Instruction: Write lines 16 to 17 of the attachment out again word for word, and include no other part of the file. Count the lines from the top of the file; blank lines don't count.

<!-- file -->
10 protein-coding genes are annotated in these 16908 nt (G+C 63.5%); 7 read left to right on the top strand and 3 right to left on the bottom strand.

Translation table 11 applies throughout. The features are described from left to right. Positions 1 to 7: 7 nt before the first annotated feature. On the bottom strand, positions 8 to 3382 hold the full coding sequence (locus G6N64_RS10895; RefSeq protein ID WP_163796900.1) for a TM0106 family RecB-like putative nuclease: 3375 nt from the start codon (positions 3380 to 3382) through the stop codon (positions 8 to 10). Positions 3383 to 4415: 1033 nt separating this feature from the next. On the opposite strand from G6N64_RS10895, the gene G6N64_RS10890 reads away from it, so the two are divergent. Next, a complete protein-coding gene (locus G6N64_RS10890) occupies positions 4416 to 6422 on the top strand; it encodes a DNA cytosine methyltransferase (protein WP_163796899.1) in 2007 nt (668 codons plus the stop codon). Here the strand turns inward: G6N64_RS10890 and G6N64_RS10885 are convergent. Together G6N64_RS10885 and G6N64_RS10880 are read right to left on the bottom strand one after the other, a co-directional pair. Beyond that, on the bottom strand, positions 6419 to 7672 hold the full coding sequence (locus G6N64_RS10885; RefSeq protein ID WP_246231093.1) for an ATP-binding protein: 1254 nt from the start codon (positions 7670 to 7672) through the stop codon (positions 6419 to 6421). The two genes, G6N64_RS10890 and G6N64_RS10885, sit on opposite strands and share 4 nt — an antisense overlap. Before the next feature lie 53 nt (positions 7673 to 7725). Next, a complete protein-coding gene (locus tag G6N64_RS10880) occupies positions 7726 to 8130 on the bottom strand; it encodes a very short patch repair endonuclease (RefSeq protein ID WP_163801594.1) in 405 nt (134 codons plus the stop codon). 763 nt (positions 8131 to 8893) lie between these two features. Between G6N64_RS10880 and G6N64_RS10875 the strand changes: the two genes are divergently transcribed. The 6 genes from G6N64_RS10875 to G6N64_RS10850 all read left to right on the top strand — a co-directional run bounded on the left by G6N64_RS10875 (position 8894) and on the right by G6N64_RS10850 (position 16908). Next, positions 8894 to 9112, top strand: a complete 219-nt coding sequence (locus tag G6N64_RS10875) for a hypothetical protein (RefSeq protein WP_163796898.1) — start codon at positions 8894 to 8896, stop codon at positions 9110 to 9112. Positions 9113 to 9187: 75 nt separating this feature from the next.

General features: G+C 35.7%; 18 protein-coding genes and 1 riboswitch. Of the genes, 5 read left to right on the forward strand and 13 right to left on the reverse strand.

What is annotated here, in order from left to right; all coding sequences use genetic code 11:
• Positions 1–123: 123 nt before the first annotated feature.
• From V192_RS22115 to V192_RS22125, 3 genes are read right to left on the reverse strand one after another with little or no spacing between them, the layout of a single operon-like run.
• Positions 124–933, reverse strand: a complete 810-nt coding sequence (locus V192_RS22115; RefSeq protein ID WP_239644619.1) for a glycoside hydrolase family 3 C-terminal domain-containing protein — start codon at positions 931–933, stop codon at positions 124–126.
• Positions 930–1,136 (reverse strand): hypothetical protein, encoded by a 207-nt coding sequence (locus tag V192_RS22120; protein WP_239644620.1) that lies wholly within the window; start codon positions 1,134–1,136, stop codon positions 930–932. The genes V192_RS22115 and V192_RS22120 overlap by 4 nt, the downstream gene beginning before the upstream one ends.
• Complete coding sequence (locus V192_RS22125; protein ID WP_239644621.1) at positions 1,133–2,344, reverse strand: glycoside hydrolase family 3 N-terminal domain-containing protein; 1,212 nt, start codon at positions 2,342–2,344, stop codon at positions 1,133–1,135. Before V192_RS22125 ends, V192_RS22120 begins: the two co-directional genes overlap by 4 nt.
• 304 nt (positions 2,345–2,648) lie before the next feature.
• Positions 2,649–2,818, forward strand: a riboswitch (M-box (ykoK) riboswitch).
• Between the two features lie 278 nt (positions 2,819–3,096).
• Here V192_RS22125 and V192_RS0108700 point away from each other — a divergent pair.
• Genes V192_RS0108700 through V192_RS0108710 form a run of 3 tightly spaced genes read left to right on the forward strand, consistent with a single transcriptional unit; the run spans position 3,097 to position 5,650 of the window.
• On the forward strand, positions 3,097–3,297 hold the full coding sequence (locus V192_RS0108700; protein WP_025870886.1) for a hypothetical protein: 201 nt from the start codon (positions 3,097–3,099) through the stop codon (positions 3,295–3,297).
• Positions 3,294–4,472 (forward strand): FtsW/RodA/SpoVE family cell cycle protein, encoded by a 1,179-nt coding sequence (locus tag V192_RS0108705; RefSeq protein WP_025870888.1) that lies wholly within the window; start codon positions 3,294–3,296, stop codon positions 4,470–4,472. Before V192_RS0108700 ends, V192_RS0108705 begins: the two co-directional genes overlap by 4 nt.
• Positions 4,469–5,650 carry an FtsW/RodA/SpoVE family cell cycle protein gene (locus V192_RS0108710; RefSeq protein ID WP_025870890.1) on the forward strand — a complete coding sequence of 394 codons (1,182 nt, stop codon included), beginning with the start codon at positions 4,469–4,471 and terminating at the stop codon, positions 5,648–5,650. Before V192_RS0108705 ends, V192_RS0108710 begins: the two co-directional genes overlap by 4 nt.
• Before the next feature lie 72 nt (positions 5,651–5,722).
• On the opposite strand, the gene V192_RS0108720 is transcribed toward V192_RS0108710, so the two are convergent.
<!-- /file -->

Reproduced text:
• Positions 3,294–4,472 (forward strand): FtsW/RodA/SpoVE family cell cycle protein, encoded by a 1,179-nt coding sequence (locus tag V192_RS0108705; RefSeq protein WP_025870888.1) that lies wholly within the window; start codon positions 3,294–3,296, stop codon positions 4,470–4,472. Before V192_RS0108700 ends, V192_RS0108705 begins: the two co-directional genes overlap by 4 nt.
• Positions 4,469–5,650 carry an FtsW/RodA/SpoVE family cell cycle protein gene (locus V192_RS0108710; RefSeq protein ID WP_025870890.1) on the forward strand — a complete coding sequence of 394 codons (1,182 nt, stop codon included), beginning with the start codon at positions 4,469–4,471 and terminating at the stop codon, positions 5,648–5,650. Before V192_RS0108705 ends, V192_RS0108710 begins: the two co-directional genes overlap by 4 nt.